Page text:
So my problem, once again, is not about Hatch personally or politically. It is simply his age and longevity. In my presence on one of many trips to Washington, I heard him say he was going after Strom Thurmond's record for longevity in the U.S. Senate, a dubious reason to stand for re-election in my heart and mind (and that was the last time he ran, not this cycle). Actually, Byrd and Inouye served longer than Thurmond, but at the time he was the longest-tenured. By re-electing Hatch for a seventh term, Utahns would place Hatch high up in the rankings of longest serving senators, making him 84 years old at the end of his next term. For me that's just a bridge too far.

Like the aging prize fighter who thinks he can get keep getting back into the ring for one more big pay day, Bennett and now Hatch seem to lack the grace and good judgment to read the tea leaves (pun intentional), stand aside and make way for the younger generation. They both believed in their hearts they were indispensable to the citizens of Utah, the nation and the world. You can add the universe too if you like.

Between now and the March 15th caucus night in Utah you will hear that Hatch's experience and his pending (assuming Republican control of the Senate can be achieved) chairmanship in the Senate Finance Committee will be needed to get America back on track and that no one else is as well-equipped to get the job done as Orrin Hatch. The same argument was made for Bennett, who had only served half as long (three terms and eighteen years) as Hatch. The irony is that Hatch unseated Frank Moss to win his seat originally, saying no one should become a career politician. Setting the agenda in even a powerful committee is not as "powerful" as one might suppose. Each senator, after all is said and done, has only one vote to cast on every single measure that comes before him/her. And the argument that this is no time for "rookies" flies in the face of not understanding the upheaval that will almost certainly carry over from the 2010 uprising across America. In my judgment this is the perfect time for rookies, as many of the old guard in both houses of Congress voluntarily made a decision to bow out, take their campaign war chests with them and return home before they lost. But not Hatch. Damn the torpedoes, he would say, and full steam ahead to victory!

In this presidential election year nationwide the ballots cast for POTUS will not be as important as the ones cast for the 33 Senate seats in play. If the majority of those seats can be won by conservative Republicans who can gain control of the Senate and remove the old guard this time around, a Senate majority of new faces sent BY THE PEOPLE to stop the Marxist Obama dictatorship agenda once and for all will go a long way to restoring Constitutional principles.

We made a mistake in 2008 as a country. We elected a smooth talker with a personality. We hoped for change. He promised "hope and change." He passed the largest socialist program in the history of entitlements, Obamacare, and he borrowed more money than ALL the former U.S. Presidents COMBINED! Our national debt now stands north of $15,200,000,000,000 and rising fast. The interest on the debt now stands at $1,500,000,000 per day (yes, billion)! Then-Senator Barack Obama once accused George W. Bush of being "irresponsible" for raising the debt ceiling, calling that request a "failure of leadership," and now has demanded and passed record stimulus spending bills that have done little to stimulate the economy. He continues to cry for more debt and more spending when we're bleeding at every fiscal pore. And that's "responsible" leadership?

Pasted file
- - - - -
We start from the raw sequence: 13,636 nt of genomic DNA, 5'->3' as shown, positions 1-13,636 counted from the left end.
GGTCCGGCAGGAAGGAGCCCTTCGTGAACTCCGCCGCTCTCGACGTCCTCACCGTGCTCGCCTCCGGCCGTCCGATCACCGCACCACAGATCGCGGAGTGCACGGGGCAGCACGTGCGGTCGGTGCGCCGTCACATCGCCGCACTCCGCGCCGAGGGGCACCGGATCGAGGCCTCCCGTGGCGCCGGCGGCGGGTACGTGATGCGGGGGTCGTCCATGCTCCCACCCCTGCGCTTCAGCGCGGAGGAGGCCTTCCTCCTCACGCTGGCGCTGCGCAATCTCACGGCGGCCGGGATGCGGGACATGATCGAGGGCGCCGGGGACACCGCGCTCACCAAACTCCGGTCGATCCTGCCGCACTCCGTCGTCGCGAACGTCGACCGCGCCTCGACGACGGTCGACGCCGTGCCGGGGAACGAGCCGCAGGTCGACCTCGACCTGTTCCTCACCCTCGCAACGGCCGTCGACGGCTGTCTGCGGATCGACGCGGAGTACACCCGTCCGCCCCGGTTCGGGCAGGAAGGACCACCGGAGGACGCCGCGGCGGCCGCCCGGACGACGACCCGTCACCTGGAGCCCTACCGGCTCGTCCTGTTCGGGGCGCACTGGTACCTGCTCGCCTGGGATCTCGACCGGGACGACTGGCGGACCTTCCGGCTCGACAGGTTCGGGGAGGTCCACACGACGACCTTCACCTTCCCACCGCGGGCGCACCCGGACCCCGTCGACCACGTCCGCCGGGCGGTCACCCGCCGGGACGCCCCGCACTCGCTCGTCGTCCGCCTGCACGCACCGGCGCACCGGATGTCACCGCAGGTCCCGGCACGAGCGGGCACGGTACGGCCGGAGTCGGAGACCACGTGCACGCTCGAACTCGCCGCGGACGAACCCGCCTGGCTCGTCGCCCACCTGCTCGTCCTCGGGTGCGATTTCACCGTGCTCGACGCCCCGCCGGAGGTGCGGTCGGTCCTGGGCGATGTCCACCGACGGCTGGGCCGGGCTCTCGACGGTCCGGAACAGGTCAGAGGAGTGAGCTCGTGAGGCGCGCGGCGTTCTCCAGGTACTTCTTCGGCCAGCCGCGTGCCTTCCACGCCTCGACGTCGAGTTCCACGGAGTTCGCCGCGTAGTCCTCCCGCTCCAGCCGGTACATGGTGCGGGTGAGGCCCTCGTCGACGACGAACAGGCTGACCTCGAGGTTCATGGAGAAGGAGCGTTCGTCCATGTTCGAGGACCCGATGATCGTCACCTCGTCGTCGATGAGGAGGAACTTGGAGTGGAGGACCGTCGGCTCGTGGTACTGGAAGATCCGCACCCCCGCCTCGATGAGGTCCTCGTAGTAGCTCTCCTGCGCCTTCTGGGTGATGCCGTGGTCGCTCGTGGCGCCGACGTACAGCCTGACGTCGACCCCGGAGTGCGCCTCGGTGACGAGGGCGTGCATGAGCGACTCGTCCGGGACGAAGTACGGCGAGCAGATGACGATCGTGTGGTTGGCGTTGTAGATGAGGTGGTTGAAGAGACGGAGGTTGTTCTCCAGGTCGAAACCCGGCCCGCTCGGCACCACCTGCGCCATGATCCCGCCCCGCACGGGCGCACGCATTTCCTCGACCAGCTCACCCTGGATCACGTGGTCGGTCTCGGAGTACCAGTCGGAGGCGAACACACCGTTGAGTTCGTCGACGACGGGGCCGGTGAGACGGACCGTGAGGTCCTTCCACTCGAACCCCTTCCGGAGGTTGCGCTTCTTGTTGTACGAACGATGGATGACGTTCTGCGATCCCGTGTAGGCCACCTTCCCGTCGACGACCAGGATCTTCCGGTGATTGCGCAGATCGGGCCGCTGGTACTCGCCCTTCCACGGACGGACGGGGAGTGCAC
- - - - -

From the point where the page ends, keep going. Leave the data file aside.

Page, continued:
He sent Navy Seal Team 6 to Pakistan and killed Osama bin Laden. This last week he proposed slashing the Defense Department spending to the bone, and ended the war in Iraq to bring home the troops. He takes credit for it, but the proposed withdrawal timetable was already set by the Bush administration before he took office, and the intel on the whereabouts of bin Laden was gleaned through enhanced interrogation techniques advocated by the Bush administration. Boldest of all, he now is "working around" Congress while it's out of session (or is it really "in" session - only Obama can tell us apparently) to appoint even more "czars" to head up regulatory commissions as far as the eye can see, emboldening his followers for a government-run economy that purports to be the solution to every societal ill we face. He is trashing the Constitution daily.

But I digress, this post is about our future and my sincere wish is that the future does not include another four-year term for Barack Obama. Elections are about the future, we must remember, not about the past. Obama is positioning himself to "win the future," but his idea about what that looks like is very different than mine and yours. I was told the other day that an in-law "hated" me because of my conservative positions, so I should not speak for everyone I know. As I have said before, I am not as much concerned about who wins the presidency as I am about putting an end to Congressional gridlock. Without a victory in the Senate that gives a majority to conservatives, not the old guard RINOs who have gone along to get along for too long in this country, we are doomed to continue down this path of fiscal insanity.

I'm not certain at all that we can reverse course in America at this late date, but I am certain we must try by retiring the old guard and beginning afresh. That begins with electing new conservative senators who are more responsive to the people like Dan Liljenquist. My hope is he will join Mike Lee and others in taking control of the U.S. Senate and partnering with the House in passing a balanced budget amendment, repealing Obamacare and never again flirting with the European socialist agenda for an entitlement society.

In my considered judgment Dan Liljenquist is better equipped to do that than Orrin Hatch.